Hotel Review: Lutyens Bungalow, New Delhi
In a world riddled with cheap emulation masquerading as originality, the Lutyens Bungalow, located in the genteel, residential old centre of New Delhi, is the real thing.
Also called the Nath Bungalow, this hidden gem – a rare moment when that expression is genuinely and warmly deserved – oozes class and distinction.
Designed in 1935 by Sir Edwin Lutyens, the classic British architect responsible for designing much of this grand old city, is so much more than simply a place to lay your head.
It’s not, by any means, a traditional ‘hotel’, boutique or otherwise. Entering the property from Prithviraj Road, a wide boulevard that stretches right up to the majesty of India Gate, doglegging left to the gilded domes of the nation’s parliament, the bungalow charms immediately.
Its owner, Shukla, whose father opened the building up to paying guests in 1958 to pay rising land rents, is friendliness personified, aided by a quiet demeanour and sharp, shrewd eyes.
Guests, passing the gatehouse and a cottage terracotta business owned and run by Shukla’s daughter, enter a property whose quiet, mystical sense of individuality and propriety, seems to have disappeared in much of the world.
Lets start with the lawn, the centerpiece of the property. One’s eyes are drawn here immediately. In a place as chaotic and frenetic as India’s capital city, grass, clipped and manicured and without those petty “Keep Off!”signs – is at a premium.
Here is a real, full, English-style lawn (following Lutyens’ intention and design), leading from the house to a row of beautiful-kept contiguous chalet rooms, each with its own bathroom. Solitude is found here, along with proper modern conveniences, including (essential in India’s sweltering high summer) air conditioning and, added in the last year, modernised-but-classy bathrooms complete with power-showers.
As the shadows lengthen, guests are encouraged to mingle around the trestle tables that dot the main outside dining area (it rains little here on India’s high plains, even in the monsoon season, below the giant thornless acacia that plays home to a happy family of green parrots and, at dusk, the cackling ravens that also inhabit nearby Lodi Park.
Dinner is a communal affair, cooked in the well-appointed kitchen, a place that brings to mind an ancestral Victorian mansion – an aim, again, clearly at the front of Lutyens’ precise-but-playful mind.
Guests meet, huddle, banter, exchange life stories. More than a few enduring friendships have begun here, as well as a brace of marriages. In the world of hotel-based travelling, where days can pass without meaningful discourse, the communalism and social sharing found here is a prize above all others.
There are treats, and delights, galore. A generous library encourages visitors to dawdle; at the back of the property, for those drained by the harry-and-hustle of Connaught Place’s shops and restaurants, sits – a godsend in summer – a modestly-sized swimming pool.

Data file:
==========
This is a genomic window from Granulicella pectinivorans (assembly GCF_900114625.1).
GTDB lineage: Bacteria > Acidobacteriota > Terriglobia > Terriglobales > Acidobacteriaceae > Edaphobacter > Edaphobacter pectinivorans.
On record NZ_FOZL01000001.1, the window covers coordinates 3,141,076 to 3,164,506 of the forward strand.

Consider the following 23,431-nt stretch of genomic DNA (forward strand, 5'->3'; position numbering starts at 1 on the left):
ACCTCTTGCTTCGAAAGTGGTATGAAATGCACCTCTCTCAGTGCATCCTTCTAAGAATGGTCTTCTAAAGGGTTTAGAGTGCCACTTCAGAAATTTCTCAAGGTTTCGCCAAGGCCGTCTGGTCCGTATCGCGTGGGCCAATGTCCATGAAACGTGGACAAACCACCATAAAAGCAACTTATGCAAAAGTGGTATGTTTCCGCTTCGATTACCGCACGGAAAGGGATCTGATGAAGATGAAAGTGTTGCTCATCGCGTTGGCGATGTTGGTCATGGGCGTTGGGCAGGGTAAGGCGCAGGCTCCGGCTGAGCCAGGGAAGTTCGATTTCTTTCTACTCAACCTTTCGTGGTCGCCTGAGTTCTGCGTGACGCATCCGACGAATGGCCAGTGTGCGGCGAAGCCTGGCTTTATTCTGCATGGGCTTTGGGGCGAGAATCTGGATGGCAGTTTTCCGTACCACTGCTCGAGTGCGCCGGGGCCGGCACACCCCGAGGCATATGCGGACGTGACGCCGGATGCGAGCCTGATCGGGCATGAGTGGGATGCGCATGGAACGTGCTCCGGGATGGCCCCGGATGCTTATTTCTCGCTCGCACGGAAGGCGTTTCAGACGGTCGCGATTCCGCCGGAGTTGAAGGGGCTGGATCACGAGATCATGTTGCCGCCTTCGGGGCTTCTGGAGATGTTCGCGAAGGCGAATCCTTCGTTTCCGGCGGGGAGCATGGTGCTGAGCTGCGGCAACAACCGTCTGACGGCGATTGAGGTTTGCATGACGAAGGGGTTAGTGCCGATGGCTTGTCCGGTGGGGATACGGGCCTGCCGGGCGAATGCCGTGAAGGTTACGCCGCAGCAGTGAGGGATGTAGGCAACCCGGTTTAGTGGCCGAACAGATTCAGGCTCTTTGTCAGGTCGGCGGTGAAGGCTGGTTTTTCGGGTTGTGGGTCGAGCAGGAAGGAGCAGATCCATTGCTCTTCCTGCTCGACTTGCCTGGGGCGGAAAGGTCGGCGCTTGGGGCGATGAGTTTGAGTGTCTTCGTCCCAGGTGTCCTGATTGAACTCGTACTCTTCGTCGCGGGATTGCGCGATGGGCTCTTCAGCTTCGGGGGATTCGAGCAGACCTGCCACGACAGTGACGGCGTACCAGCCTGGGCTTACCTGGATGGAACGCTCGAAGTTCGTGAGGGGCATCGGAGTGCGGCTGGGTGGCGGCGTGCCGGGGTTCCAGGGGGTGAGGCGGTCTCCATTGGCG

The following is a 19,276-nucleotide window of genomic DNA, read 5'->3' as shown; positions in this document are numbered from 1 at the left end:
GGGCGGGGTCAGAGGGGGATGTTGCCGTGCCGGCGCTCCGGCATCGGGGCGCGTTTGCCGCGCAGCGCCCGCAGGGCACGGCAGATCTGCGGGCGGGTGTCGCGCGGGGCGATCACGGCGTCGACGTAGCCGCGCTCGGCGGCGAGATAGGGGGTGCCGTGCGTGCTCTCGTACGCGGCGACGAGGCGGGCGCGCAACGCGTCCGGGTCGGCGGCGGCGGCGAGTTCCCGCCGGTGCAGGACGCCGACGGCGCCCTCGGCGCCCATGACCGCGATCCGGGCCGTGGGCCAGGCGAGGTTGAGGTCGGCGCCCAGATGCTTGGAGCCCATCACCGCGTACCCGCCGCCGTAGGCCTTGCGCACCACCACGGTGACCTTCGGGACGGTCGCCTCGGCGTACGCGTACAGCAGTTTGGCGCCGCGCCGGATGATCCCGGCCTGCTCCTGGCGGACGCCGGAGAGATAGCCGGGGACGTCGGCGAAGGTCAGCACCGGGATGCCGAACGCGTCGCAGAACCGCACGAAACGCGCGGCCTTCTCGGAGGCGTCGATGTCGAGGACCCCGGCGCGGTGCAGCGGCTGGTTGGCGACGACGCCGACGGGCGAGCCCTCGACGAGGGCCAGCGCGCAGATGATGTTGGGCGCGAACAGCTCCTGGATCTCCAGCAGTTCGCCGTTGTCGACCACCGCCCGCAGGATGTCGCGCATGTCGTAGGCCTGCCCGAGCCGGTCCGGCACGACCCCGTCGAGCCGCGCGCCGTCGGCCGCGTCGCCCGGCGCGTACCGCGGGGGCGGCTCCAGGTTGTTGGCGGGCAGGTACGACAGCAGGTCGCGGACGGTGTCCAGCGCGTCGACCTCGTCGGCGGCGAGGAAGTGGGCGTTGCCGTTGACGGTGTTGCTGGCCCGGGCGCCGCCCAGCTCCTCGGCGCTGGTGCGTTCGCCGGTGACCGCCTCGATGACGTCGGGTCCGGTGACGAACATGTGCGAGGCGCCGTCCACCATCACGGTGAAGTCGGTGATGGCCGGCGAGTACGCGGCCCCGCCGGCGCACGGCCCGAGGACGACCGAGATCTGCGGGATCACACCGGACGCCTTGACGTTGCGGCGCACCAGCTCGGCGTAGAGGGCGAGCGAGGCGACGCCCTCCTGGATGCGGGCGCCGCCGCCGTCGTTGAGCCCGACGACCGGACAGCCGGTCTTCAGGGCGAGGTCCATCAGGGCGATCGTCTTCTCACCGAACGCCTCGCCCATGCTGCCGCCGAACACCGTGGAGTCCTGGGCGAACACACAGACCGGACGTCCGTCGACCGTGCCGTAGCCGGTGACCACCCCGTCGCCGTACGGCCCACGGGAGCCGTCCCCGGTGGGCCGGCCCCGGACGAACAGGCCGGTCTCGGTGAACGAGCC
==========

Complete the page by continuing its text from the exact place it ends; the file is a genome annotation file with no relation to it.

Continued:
Ancient clocks sit on the high walls in the lounge, and in the winter months, as the cold sets in, dusting Delhi with an occasional dose of light snow, guests gather around one of the fires in the main rooms to share stories.
But the most endearing, and enduring, attraction is that at no level does the bungalow feel like a hotel. This, to the discerning visitor, matters. Hotels, even those that pamper the guest while charming the socks off their feet, are divisive places. Walls establish space but also distance between guests. Food is consumed in individual portions, often delivered to the travel-weary seeking silence and solitude.
Lutyens grants the latter but with the option of enjoying social interaction. This is a place that offers comfort but which is not, to its credit, a motherlode of opulence and, in the often misplaced modern sense of the word, “luxury”.
A superior double room is, at between Rupees 5,000-7,000 (£65-£90), depending on the season, a veritable bargain. Wireless Internet access is free (rare for Indian guest houses or hotels), as is the healthy fare served up for dinner, and in the fruity early-morning buffet. Given a day’s notice, Shukla can organise a pick-up from Delhi’s spruced-up airport for less than a tenner.
Sat outside, nattering with fellow guests, enjoying a Kingfisher beer or a chilled soda from the American-made Frigidaire, as the night lengthens and the smells of honeysuckle and Frangipani drift across the garden, coating and heightening the senses, there are few better places to be. This is a place that offers value for money, comfort, friendship, and – best of all – the luxury of feeling your soul fill with harmony and grace.
39, Prithviraj Road, New Delhi – 110003, India
For reservations and more information visit www.lutyensbungalow.co.in